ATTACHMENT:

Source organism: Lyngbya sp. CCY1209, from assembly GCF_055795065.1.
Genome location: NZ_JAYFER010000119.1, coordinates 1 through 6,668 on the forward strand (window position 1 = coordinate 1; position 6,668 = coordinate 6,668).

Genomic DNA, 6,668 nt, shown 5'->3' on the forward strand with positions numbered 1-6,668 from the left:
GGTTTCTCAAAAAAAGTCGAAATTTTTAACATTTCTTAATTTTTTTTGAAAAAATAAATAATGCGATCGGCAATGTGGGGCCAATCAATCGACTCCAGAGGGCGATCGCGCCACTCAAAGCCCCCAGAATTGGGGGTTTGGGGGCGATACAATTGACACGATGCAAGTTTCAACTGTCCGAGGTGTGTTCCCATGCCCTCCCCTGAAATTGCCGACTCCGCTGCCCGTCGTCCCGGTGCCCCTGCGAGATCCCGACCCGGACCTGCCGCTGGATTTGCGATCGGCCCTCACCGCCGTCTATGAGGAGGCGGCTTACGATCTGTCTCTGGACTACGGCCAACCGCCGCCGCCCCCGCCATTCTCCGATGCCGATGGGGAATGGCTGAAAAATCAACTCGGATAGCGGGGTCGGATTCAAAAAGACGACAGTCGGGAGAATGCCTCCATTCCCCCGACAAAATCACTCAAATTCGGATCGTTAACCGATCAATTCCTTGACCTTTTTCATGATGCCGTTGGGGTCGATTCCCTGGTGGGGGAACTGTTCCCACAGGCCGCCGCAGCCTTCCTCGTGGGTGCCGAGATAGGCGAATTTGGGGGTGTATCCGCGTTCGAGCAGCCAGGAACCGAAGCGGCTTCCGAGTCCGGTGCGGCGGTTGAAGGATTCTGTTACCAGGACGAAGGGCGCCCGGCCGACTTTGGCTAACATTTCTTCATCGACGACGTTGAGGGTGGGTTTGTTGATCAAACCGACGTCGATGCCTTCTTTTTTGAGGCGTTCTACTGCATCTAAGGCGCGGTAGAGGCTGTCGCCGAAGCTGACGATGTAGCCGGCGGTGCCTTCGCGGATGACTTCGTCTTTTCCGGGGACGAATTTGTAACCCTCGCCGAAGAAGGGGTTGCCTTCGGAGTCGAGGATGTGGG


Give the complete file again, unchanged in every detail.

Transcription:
Source organism: Lyngbya sp. CCY1209, from assembly GCF_055795065.1.
Genome location: NZ_JAYFER010000119.1, coordinates 1 through 6,668 on the forward strand (window position 1 = coordinate 1; position 6,668 = coordinate 6,668).

Genomic DNA, 6,668 nt, shown 5'->3' on the forward strand with positions numbered 1-6,668 from the left:
GGTTTCTCAAAAAAAGTCGAAATTTTTAACATTTCTTAATTTTTTTTGAAAAAATAAATAATGCGATCGGCAATGTGGGGCCAATCAATCGACTCCAGAGGGCGATCGCGCCACTCAAAGCCCCCAGAATTGGGGGTTTGGGGGCGATACAATTGACACGATGCAAGTTTCAACTGTCCGAGGTGTGTTCCCATGCCCTCCCCTGAAATTGCCGACTCCGCTGCCCGTCGTCCCGGTGCCCCTGCGAGATCCCGACCCGGACCTGCCGCTGGATTTGCGATCGGCCCTCACCGCCGTCTATGAGGAGGCGGCTTACGATCTGTCTCTGGACTACGGCCAACCGCCGCCGCCCCCGCCATTCTCCGATGCCGATGGGGAATGGCTGAAAAATCAACTCGGATAGCGGGGTCGGATTCAAAAAGACGACAGTCGGGAGAATGCCTCCATTCCCCCGACAAAATCACTCAAATTCGGATCGTTAACCGATCAATTCCTTGACCTTTTTCATGATGCCGTTGGGGTCGATTCCCTGGTGGGGGAACTGTTCCCACAGGCCGCCGCAGCCTTCCTCGTGGGTGCCGAGATAGGCGAATTTGGGGGTGTATCCGCGTTCGAGCAGCCAGGAACCGAAGCGGCTTCCGAGTCCGGTGCGGCGGTTGAAGGATTCTGTTACCAGGACGAAGGGCGCCCGGCCGACTTTGGCTAACATTTCTTCATCGACGACGTTGAGGGTGGGTTTGTTGATCAAACCGACGTCGATGCCTTCTTTTTTGAGGCGTTCTACTGCATCTAAGGCGCGGTAGAGGCTGTCGCCGAAGCTGACGATGTAGCCGGCGGTGCCTTCGCGGATGACTTCGTCTTTTCCGGGGACGAATTTGTAACCCTCGCCGAAGAAGGGGTTGCCTTCGGAGTCGAGGATGTGGG